If you’re anything like us, you’ve been spending a lot of time trying to come to terms with what the new normal might look like. And as we emerge from the comfort of our COVID cocoons, it can be hard to tell. This time spent indoors has been one of reflection and evolution, engaging in habits new and old. Getting back into the swing of things can be challenging, especially with our last real life reference point 2 years in the rear view. We’re ready to take the first step. Here are a few tips for carving out your new normal.
Keep it simple
Though you may be tempted to trial 5:00 AM mornings, remember that routines are meant to simplify things for us. A mistake we often make is carving OUT plans without taking account of the sweat equity required. Rather than trying to emulate the routines you’ve spotted on LinkedIn, try building up to what’s optimal. A good rule to implement is the 90% rule. Set a goal that you are at least 90% sure you can achieve, and then work from there! Try to start with tasks that you have the frontal lobe energy for (the part of the brain related to performing both novel and routine tasks) and add to this baseline over time. Take it one step at a time, and always bear in mind that it can only be routine if it is consistent.
Gravitate towards what feels familiar
The last 18 months or so have accumulated their own distinct habits and behaviours, and they weren’t all created equal. Be honest with yourself about what you can keep and what you can leave in quarantine. One of the up sides of this return to routine is that you have a reference point! Try to recall what worked, and didn’t work pre-pandemic and use that to curate what you’d like your routine to look like now. Be as specific as you can but start doing this now. It’s been a while since you’ve had to hop on the train to head to work or go through your entire a.m. grooming routine. These things take time. Try a slow, day-to-day implementation so that when the time comes, it’s accounted for.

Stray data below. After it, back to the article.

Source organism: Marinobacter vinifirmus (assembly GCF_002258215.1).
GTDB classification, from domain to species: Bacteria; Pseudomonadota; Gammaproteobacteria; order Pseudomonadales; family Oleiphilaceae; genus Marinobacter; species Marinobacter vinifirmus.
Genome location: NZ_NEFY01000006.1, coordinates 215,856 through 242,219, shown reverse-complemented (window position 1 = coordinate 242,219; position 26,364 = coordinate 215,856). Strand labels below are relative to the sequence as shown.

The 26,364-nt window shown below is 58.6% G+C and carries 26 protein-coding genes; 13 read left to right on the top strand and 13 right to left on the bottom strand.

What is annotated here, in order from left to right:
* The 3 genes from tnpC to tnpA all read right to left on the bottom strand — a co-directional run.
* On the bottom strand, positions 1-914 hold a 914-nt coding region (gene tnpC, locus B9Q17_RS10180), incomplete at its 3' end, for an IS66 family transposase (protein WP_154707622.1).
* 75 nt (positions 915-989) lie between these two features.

Ease into movement
Ready for a truth bomb? Physical activity is down worldwide. With some studies showing a reduction of up to 50% daily steps in just the first month after the World Health Organization’s declaration of a global pandemic, we hope it helps to know that you’re not alone. Movement has been on the end-tail of many of our to-dos. With more places to go and people to see, lack of locomotion is becoming evident. Like after any other period of inactivity, the best thing to do here is to check in on your body and get a good account of the state of things. These mobility exercises will help target the areas that may have felt it the most. As you pursue this road to better physical health, remember that comparison is the thief of joy. Try not to get discouraged and always keep in mind that your journey is yours and yours alone.
Focus on your well-being
This one might sound easier said than done, but prioritizing wellness is a great way to ensure you grow into the groove of routine. You’ve got to feel good to do good, and treating yourself well is an excellent place to start. Whether that be by acknowledging your mind, regimenting your supplementation (starting with the essentials), or taking a break when you need to, placing emphasis on your overall well-being is an assured way to ease into your new normal.
Be patient with yourself and others
Change is hard, especially when things look the same (but aren’t). Social situations may be more challenging now than you remember, and small talk may be more painful than you recall. One positive thing about this collective catnap is that we did it together, and the reality is that as people have changed, so have you. Your charisma may seem MIA. Rather than trying to erase the part of yourself that’s cringy, erase the part that makes you cringe. Be honest and open, and let good favour handle the rest.